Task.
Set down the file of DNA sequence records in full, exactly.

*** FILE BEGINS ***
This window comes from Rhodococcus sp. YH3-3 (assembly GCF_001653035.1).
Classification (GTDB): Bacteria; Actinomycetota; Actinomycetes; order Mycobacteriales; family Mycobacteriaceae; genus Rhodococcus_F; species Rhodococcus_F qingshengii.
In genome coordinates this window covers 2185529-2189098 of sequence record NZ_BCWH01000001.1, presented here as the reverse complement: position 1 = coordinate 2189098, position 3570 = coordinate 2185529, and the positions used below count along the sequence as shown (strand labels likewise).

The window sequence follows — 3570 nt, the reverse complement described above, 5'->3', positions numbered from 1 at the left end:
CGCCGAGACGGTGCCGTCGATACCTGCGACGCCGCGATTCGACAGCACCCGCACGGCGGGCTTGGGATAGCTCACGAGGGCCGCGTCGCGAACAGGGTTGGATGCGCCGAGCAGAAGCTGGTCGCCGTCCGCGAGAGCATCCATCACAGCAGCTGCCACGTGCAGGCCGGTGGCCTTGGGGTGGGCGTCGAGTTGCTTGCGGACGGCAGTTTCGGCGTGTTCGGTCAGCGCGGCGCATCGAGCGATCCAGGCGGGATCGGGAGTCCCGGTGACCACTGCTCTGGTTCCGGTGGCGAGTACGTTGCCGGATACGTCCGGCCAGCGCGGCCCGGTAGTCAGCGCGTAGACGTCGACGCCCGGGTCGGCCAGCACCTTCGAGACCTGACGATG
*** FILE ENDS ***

This window comes from Rhodococcus sp. YH3-3 (assembly GCF_001653035.1).
Classification (GTDB): Bacteria; Actinomycetota; Actinomycetes; order Mycobacteriales; family Mycobacteriaceae; genus Rhodococcus_F; species Rhodococcus_F qingshengii.
In genome coordinates this window covers 2185529-2189098 of sequence record NZ_BCWH01000001.1, presented here as the reverse complement: position 1 = coordinate 2189098, position 3570 = coordinate 2185529, and the positions used below count along the sequence as shown (strand labels likewise).

The window sequence follows — 3570 nt, the reverse complement described above, 5'->3', positions numbered from 1 at the left end:
CGCCGAGACGGTGCCGTCGATACCTGCGACGCCGCGATTCGACAGCACCCGCACGGCGGGCTTGGGATAGCTCACGAGGGCCGCGTCGCGAACAGGGTTGGATGCGCCGAGCAGAAGCTGGTCGCCGTCCGCGAGAGCATCCATCACAGCAGCTGCCACGTGCAGGCCGGTGGCCTTGGGGTGGGCGTCGAGTTGCTTGCGGACGGCAGTTTCGGCGTGTTCGGTCAGCGCGGCGCATCGAGCGATCCAGGCGGGATCGGGAGTCCCGGTGACCACTGCTCTGGTTCCGGTGGCGAGTACGTTGCCGGATACGTCCGGCCAGCGCGGCCCGGTAGTCAGCGCGTAGACGTCGACGCCCGGGTCGGCCAGCACCTTCGAGACCTGACGATG